"It's been a lot, with ever-changing guidance and protocols. As the pandemic continues to evolve, it's been very challenging for school nurses to keep up with all of the changes and be able to communicate the guidance to families, parents, students, staff," Linda Mendonca, president of the National Association of School Nurses, said.

"Most parents are understanding, accepting and know that the guidance the school is following is to keep everybody healthy and safe, but there have certainly been some challenges," she said.

Mendonca, who is also a state school nurse consultant at the Rhode Island Department of Health, said the novelty of the virus has led most parents to do their own research and, in some cases, challenge the school's advice when it doesn't align with the information they've received.

In situations where schools choose to be stricter than the U.S. Centers for Disease Control and Prevention, she said, "parents have kind of confronted school nurses and been argumentative and difficult. I've heard some nurses have been verbally abused."

Gloria Barrera, a school nurse working at a high school outside of Chicago, is one of those nurses.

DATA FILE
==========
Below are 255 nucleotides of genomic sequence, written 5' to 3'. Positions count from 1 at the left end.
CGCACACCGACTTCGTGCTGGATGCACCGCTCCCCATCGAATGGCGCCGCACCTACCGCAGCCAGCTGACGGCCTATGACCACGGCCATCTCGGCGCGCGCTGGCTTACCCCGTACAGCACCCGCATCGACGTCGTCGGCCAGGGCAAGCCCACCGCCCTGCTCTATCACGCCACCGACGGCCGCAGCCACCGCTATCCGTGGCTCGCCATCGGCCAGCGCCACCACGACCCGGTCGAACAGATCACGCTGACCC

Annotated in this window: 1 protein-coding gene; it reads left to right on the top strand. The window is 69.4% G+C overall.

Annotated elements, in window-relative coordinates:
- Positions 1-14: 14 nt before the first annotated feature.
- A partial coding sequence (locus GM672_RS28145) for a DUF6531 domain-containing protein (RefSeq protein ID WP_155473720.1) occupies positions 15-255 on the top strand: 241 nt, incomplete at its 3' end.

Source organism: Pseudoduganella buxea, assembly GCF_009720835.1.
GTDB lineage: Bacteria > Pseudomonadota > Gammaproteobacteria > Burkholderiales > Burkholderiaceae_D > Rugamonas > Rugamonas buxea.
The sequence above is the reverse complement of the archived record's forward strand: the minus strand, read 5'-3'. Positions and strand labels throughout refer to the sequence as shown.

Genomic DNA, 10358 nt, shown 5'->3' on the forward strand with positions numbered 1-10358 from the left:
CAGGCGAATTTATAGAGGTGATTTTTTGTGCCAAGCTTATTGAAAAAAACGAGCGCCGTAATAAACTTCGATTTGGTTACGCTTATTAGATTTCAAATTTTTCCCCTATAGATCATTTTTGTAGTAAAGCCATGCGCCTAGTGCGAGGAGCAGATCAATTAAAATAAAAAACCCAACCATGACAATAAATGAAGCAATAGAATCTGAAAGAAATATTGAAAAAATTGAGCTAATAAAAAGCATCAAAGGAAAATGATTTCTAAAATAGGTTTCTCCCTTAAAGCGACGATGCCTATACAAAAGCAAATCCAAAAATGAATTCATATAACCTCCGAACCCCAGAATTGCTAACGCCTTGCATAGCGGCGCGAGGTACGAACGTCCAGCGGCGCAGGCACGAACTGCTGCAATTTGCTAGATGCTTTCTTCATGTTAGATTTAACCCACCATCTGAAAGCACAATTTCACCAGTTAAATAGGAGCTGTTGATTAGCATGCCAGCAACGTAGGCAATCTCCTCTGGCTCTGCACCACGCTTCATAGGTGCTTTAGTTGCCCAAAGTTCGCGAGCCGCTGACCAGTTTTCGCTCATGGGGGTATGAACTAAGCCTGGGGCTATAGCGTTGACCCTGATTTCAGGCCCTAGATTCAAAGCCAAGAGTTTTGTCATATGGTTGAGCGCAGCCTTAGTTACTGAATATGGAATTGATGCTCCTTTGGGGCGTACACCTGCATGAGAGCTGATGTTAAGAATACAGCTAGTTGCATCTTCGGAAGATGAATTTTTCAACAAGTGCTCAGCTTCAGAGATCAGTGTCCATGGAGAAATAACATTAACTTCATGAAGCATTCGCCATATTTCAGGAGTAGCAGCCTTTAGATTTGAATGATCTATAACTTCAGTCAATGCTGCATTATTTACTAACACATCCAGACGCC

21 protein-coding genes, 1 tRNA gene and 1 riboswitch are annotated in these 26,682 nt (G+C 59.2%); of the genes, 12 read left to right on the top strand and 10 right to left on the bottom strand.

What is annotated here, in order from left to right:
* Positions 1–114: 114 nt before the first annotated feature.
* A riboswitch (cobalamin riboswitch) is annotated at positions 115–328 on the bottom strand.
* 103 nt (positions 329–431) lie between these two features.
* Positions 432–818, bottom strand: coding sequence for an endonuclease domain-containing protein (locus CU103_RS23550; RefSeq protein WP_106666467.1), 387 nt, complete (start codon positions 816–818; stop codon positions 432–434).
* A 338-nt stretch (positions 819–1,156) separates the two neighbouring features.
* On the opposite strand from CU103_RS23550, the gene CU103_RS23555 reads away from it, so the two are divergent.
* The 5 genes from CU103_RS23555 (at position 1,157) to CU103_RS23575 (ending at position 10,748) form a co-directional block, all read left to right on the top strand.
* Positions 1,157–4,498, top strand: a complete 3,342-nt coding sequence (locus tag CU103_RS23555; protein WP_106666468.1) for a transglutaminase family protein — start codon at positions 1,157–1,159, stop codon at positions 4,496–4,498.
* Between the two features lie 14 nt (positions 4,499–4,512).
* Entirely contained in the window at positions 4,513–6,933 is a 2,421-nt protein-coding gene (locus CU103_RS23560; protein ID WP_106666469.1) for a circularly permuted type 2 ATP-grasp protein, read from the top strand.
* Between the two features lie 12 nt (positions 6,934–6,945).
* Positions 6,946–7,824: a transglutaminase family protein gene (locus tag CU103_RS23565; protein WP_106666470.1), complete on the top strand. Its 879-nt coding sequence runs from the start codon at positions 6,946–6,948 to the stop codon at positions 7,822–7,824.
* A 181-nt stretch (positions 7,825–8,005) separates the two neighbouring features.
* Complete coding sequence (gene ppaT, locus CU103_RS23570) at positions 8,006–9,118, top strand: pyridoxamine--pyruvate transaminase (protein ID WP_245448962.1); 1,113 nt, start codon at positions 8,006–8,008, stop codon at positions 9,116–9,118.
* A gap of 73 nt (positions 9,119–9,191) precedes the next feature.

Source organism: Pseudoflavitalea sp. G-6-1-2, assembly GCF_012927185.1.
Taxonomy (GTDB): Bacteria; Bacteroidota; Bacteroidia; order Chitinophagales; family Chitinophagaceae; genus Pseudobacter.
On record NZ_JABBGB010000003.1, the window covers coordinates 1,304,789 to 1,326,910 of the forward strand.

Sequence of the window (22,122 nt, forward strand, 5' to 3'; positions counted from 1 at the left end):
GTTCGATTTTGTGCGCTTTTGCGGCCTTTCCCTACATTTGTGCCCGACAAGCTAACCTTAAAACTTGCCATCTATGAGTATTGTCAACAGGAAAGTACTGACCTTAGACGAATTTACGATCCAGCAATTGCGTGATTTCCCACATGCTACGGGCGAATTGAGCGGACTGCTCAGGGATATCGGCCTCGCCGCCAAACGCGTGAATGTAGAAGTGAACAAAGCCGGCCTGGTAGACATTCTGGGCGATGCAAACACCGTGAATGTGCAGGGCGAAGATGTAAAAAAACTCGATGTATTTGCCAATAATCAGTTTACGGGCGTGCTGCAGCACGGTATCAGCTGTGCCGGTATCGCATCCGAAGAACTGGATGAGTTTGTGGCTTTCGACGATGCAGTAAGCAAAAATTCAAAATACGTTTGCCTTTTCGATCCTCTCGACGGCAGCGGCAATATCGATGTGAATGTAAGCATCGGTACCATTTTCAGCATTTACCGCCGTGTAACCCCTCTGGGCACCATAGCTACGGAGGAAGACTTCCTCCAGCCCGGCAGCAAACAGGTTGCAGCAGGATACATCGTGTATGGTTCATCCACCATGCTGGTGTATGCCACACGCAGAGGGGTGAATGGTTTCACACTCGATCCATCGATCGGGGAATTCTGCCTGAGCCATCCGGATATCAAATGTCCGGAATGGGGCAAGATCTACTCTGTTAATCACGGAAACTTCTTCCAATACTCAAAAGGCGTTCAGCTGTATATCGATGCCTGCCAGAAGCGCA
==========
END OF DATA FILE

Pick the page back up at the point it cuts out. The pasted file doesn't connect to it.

Barrera described cases where parents pushed back against keeping their kids in quarantine at home, called her names, or threatened to take legal action against nurses for enforcing the guidelines passed down from the state and local health departments.

"If we're going to be called the most trusted profession, then why are you so angry with us?" Barrera asked. "We are not the ones to be stoned right now. We are just the messengers of public health. We're doing what we were hired to do, and that is to serve our students, our community, our staff and to keep everyone safe and healthy."

She said the pushback has especially intensified after the return from the winter break, as schools took new measures to respond to the ravaging Omicron variant.

"This past week really was hell week," Barrera said. "We saw more pediatric cases at the district level but also across the state of Illinois. Pending test results almost quadrupled those for the whole month of November. This Omicron surge—we are seeing right now in schools and it is completely overwhelming.

"I've been a school nurse for 14 years, and I don't think I've ever felt the type of stress that I'm feeling right now and just the overwhelming workload," she added.

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Students walk to Chicago's A.N. Pritzker elementary school on Wednesday. Getty Images/Scott Olson

School nurses say they have felt their workload double during the pandemic, having to take on an onslaught of new responsibilities while still performing their regular duties. Two years into the global health crisis, the short-staffed workforce is running out of gas.